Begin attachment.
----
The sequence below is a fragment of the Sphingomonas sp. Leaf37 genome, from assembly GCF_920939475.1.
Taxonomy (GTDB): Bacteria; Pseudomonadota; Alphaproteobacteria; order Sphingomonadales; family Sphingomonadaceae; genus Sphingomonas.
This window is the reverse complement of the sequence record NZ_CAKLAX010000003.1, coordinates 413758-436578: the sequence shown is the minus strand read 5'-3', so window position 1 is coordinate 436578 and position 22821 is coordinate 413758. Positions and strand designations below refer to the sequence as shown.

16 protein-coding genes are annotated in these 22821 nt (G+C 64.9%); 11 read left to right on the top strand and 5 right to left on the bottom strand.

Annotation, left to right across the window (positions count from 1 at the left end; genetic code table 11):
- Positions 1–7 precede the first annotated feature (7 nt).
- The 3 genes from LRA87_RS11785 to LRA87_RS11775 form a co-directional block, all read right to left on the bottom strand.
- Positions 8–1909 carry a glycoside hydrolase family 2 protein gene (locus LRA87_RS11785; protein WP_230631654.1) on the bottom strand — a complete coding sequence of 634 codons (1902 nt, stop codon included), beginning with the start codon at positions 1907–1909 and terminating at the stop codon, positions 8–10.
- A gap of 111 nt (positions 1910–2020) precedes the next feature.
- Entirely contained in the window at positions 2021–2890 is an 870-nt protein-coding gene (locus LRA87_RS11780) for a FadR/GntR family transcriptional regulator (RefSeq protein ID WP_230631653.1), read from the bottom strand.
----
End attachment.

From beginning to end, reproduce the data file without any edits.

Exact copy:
The sequence below is a fragment of the Sphingomonas sp. Leaf37 genome, from assembly GCF_920939475.1.
Taxonomy (GTDB): Bacteria; Pseudomonadota; Alphaproteobacteria; order Sphingomonadales; family Sphingomonadaceae; genus Sphingomonas.
This window is the reverse complement of the sequence record NZ_CAKLAX010000003.1, coordinates 413758-436578: the sequence shown is the minus strand read 5'-3', so window position 1 is coordinate 436578 and position 22821 is coordinate 413758. Positions and strand designations below refer to the sequence as shown.

16 protein-coding genes are annotated in these 22821 nt (G+C 64.9%); 11 read left to right on the top strand and 5 right to left on the bottom strand.

Annotation, left to right across the window (positions count from 1 at the left end; genetic code table 11):
- Positions 1–7 precede the first annotated feature (7 nt).
- The 3 genes from LRA87_RS11785 to LRA87_RS11775 form a co-directional block, all read right to left on the bottom strand.
- Positions 8–1909 carry a glycoside hydrolase family 2 protein gene (locus LRA87_RS11785; protein WP_230631654.1) on the bottom strand — a complete coding sequence of 634 codons (1902 nt, stop codon included), beginning with the start codon at positions 1907–1909 and terminating at the stop codon, positions 8–10.
- A gap of 111 nt (positions 1910–2020) precedes the next feature.
- Entirely contained in the window at positions 2021–2890 is an 870-nt protein-coding gene (locus LRA87_RS11780) for a FadR/GntR family transcriptional regulator (RefSeq protein ID WP_230631653.1), read from the bottom strand.